Contactless payments jump 10% as non-essential stores reopen

Payment

Contactless payments increased by 10 per cent last week as retailers across the country reopened their doors to the public.

As the government allowed non-essential retailers to re-open for the first time in 82 days last week, data from Barclaycard reveals that the number of shops trading jumped 60 per cent compared to the same period a month earlier.

This led to an eight per cent increase in overall card transactions, including a 10 per cent jump in contactless payments.

Barclaycard, which handles around 40 per cent of the UK’s card payments, suggest that the introduction of the new £45 spending limit in response to the pandemic has helped boost contactless usage.

READ MORE: Contactless payments key to easing anxiety as customers return to shops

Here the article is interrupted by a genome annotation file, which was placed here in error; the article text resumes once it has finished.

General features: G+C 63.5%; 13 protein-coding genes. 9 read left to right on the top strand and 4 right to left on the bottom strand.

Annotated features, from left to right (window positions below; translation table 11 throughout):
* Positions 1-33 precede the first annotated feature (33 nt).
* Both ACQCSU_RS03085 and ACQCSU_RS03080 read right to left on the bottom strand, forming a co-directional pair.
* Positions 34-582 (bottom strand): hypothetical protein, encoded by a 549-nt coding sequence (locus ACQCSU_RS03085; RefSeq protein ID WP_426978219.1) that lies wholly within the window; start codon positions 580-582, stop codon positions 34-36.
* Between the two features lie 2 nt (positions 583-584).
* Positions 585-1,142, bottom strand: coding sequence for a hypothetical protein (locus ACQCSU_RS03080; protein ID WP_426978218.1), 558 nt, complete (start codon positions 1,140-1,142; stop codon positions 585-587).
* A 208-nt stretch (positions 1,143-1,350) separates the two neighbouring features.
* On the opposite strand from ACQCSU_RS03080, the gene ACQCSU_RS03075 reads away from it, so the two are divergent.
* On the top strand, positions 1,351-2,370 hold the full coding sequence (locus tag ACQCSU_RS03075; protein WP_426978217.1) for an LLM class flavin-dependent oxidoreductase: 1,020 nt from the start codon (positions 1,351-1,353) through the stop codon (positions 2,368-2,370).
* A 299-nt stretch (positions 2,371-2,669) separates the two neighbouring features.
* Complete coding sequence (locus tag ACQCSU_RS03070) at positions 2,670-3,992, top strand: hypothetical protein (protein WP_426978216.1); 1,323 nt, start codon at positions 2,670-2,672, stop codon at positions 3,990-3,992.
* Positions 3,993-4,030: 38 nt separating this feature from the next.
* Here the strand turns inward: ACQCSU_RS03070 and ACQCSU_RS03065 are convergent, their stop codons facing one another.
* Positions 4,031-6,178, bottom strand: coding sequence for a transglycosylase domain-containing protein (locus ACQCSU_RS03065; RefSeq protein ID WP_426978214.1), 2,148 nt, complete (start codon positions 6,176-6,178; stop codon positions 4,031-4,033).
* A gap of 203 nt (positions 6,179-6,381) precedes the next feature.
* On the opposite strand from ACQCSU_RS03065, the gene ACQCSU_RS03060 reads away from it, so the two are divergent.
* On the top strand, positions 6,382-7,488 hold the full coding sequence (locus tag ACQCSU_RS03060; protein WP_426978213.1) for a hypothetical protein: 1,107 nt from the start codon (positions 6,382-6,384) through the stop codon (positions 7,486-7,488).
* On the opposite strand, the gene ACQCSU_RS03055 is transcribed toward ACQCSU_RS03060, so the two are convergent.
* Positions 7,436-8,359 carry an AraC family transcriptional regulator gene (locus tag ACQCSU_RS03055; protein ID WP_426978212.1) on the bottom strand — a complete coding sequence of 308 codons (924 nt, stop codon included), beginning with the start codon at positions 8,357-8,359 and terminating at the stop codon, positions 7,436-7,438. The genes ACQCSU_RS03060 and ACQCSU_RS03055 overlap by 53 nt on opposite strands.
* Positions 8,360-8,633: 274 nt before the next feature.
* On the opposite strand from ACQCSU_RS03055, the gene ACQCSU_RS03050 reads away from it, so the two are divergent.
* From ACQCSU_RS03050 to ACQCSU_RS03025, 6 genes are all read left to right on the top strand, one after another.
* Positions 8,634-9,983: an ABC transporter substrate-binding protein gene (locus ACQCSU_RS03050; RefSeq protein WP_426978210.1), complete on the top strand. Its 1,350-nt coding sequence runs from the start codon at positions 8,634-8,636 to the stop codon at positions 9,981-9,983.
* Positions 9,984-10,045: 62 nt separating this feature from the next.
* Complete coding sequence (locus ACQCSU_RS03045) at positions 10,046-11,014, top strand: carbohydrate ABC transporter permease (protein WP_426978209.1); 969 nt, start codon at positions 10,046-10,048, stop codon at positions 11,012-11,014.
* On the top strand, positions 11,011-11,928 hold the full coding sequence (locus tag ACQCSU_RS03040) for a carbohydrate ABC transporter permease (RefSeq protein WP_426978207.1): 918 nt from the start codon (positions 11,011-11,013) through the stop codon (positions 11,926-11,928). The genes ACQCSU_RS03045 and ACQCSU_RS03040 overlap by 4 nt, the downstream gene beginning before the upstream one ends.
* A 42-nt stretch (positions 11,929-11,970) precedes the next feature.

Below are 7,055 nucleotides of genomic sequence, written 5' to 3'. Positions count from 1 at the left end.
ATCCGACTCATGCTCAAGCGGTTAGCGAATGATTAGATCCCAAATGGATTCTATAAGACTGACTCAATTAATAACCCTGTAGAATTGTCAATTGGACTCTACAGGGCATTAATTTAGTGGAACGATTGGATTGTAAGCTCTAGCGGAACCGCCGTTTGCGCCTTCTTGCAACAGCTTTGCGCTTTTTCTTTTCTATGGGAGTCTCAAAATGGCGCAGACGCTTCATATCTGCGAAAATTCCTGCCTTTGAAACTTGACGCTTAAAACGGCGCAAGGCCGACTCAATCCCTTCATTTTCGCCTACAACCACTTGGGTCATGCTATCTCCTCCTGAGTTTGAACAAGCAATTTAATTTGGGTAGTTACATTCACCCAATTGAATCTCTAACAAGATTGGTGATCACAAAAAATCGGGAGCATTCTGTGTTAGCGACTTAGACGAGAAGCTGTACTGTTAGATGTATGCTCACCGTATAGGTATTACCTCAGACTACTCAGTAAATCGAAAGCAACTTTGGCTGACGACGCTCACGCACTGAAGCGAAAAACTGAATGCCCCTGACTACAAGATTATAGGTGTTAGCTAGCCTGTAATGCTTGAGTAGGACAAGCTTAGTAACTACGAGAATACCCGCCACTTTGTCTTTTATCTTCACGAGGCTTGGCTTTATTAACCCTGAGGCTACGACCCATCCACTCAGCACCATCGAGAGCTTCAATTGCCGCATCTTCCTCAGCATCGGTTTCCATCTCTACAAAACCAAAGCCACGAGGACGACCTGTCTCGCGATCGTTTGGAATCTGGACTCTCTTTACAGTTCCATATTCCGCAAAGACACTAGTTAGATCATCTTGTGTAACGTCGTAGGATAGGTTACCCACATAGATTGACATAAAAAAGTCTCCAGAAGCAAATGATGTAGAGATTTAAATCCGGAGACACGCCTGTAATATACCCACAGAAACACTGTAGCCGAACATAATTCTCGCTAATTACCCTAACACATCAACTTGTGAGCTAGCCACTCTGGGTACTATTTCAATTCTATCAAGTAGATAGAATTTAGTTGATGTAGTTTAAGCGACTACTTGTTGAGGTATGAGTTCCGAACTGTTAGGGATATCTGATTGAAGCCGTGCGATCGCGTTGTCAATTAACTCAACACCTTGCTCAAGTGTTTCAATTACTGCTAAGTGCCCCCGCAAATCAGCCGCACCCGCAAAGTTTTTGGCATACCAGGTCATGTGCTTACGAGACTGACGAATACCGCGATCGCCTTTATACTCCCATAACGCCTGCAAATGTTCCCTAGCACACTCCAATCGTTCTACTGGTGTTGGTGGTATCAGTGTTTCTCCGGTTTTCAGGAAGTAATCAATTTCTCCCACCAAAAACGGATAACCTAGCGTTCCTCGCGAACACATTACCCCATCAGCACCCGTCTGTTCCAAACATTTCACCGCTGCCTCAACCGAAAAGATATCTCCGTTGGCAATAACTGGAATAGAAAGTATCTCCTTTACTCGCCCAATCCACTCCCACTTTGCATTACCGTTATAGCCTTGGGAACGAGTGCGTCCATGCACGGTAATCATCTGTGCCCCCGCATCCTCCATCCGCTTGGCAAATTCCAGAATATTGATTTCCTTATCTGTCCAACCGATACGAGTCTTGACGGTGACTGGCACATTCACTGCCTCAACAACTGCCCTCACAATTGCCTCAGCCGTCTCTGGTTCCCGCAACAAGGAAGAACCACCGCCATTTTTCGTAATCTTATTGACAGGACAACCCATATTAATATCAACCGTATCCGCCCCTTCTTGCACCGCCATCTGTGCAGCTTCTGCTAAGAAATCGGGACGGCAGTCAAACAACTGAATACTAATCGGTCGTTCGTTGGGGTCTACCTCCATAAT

Since the limit was raised from £30, Barclaycard says it has processed nearly 40,700,000 transactions above the previous limit, totalling over £1.4 billion.

“It’s extremely heartening to witness the spike in activity that took place last week, and with some retailers still to open some or all of their stores, we expect sales volumes to continue to rise over the coming weeks,” Barclaycard Payments chief executive Rob Cameron.

“The ability of UK businesses to adapt and grow as they emerge from lockdown is a testament to how dedicated and resilient they are.

“It will be interesting to watch whether the measures they took to boost income during lockdown, such as turning to social media to increase sales, will become a permanent part of their business models from now on.”

Click here to sign up to Charged‘s free daily email newsletter

Payment

RELATED POSTS

Leave a Reply

Your email address will not be published. Required fields are marked *

Fill out this field
Fill out this field
Please enter a valid email address.

Menu

SUBSCRIBE TO OUR NEWSLETTER

Sign up to our daily newsletter to get all the latest retail tech news and insights direct to your inbox.

  • This field is for validation purposes and should be left unchanged.